Kirk Hamilton: Yeah, a lot of that stuff is really cool, especially that there was something called "the Godhammer bomb." (It's almost JRPG-ish?) And I like how the game treats souls, and "the wheel," and how we carry these echoes of our past selves around.
I guess something that's turned me off a bit is how... well, how "basic fantasy" a lot of it still feels. It's funny you mention Camorr. You and I are both big fans of the Locke Lamora books, and in re-reading the first one, I'm struck by how Camorr is such a distinctive place because it channels specific cultural touchstones to create a cultural tapestry. Most of the terms and names are vaguely Italian, and the whole thing has this Mediterranean vibe. It helps me see it as a real place, as opposed to a kinda-sorta European land with forests and castles and barbarians and dragons. I think that a lot of my favourite fantastical worlds—like, say, the ones in later Quest for Glory games, or in Grim Fandango—have some sort of specificity to them. By way of comparison, a lot of Eora feels fairly routine. At least so far.
Jason Schreier: Well, this is meant to be the Baldur's Gate successor, not the Planescape Torment successor. But I see your point.
Kirk Hamilton: Hahaha yeah, the Planescape Torment successor is still in development!
Jason Schreier: We should remember, again, that we're still early. It took a large chunk of hours in BG2 before you started getting to the craziest parts of the game, like the Underdark — I imagine that Pillars will have some exotic stuff in its endgame, too.
Kirk Hamilton: For sure. And as Game of Thrones has demonstrated over and over again, it's certainly possible to take a world that seems like Generic Euro-Fantasy and turn it on its head. So, speaking of castles and stuff... I didn't realise that there would be castle customisation in this game. You get a whole castle! It's like an Assassin's Creed homestead, only it's a castle.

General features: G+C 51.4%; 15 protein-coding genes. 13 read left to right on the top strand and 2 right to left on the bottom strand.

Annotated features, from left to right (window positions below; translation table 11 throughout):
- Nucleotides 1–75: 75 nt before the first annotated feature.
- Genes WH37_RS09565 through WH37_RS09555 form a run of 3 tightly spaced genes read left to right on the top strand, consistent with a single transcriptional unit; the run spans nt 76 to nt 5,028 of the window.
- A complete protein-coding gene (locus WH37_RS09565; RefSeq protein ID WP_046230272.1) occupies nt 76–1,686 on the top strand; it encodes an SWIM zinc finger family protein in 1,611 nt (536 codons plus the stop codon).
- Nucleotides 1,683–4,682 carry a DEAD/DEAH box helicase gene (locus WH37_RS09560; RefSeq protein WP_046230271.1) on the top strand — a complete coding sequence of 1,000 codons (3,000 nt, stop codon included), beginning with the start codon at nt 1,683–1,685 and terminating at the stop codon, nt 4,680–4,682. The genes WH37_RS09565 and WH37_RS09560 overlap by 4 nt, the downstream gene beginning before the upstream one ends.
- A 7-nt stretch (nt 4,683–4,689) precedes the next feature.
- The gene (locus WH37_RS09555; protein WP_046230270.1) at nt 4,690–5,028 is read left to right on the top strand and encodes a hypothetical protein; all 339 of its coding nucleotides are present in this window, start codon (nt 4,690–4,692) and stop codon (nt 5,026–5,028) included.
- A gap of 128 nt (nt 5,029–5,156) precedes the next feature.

Jason Schreier: Disappointing amount of customisation so far, though. I expected a lot more interesting choices and random events than what I've seen so far, which is basically just "hey go build something new every couple of in-game days." Sometimes we'll get attacked by bandits or whatever, but it feels more like busy-work than actual strategy, which is a shame. I'm spoiled by Suikoden.
Kirk Hamilton: It does feel a liiiittle bit like a mobile tie-in game right now, or something. (Can I say that without sounding like I hate it? I like it!) I got an update that bandits had taken all my earnings, and now I want to build up my walls to keep them out, even if it was just a pop-up that told me.
Also, there's a dungeon under my castle, which apparently goes on... forever? For a long time? What's the deal with this dungeon.
Jason Schreier: So apparently this was promised in the Kickstarter!
Jason Schreier: lol
Kirk Hamilton: holy shit
Jason Schreier: "The Endless Paths started with three subterranean levels, but it can grow larger with your help. For every 2,500 additional backers, the depths of Od Nua's castle become deeper, which means one additional level will be added to the vaults. Continue to spread the word about Project Eternity, and let's see how big we can make The Endless Paths!"
Kirk Hamilton: Ha, so it's like a playable representation of crowdfunding. Yesterday you posted about how some of the ways Pillars' Kickstarter-ness manifests itself in the game can be distracting (I agree), but that strikes me as a pretty good/funny one. Want more levels? Cool, give us more money!
Jason Schreier: Yeah, the stronghold itself was also a Kickstarter stretch goal, hilariously. (Kickstarter stretch goals are ridiculous in general — as if money can directly translate to new features. Money means you can keep people working on a project for more time, which CAN mean more features, but it's silly when Kickstarter creators act as if you can, like, pour $100,000 into a vat and suddenly get a stronghold out of it.)
So, OK, let's talk about the combat. I remember you texting me that you were overwhelmed at first — still feeling that way? It's both similar to and different than old IE games in a lot of ways.
Kirk Hamilton: It's a lot to keep track of, but I've gotten into the groove. I think my issue is that a lot of the combat encounters I've had so far don't quite seem to fit in the rooms where they take place. I've got six characters in my party, and we'll be taking on another six baddies, and the screen winds up looking like this: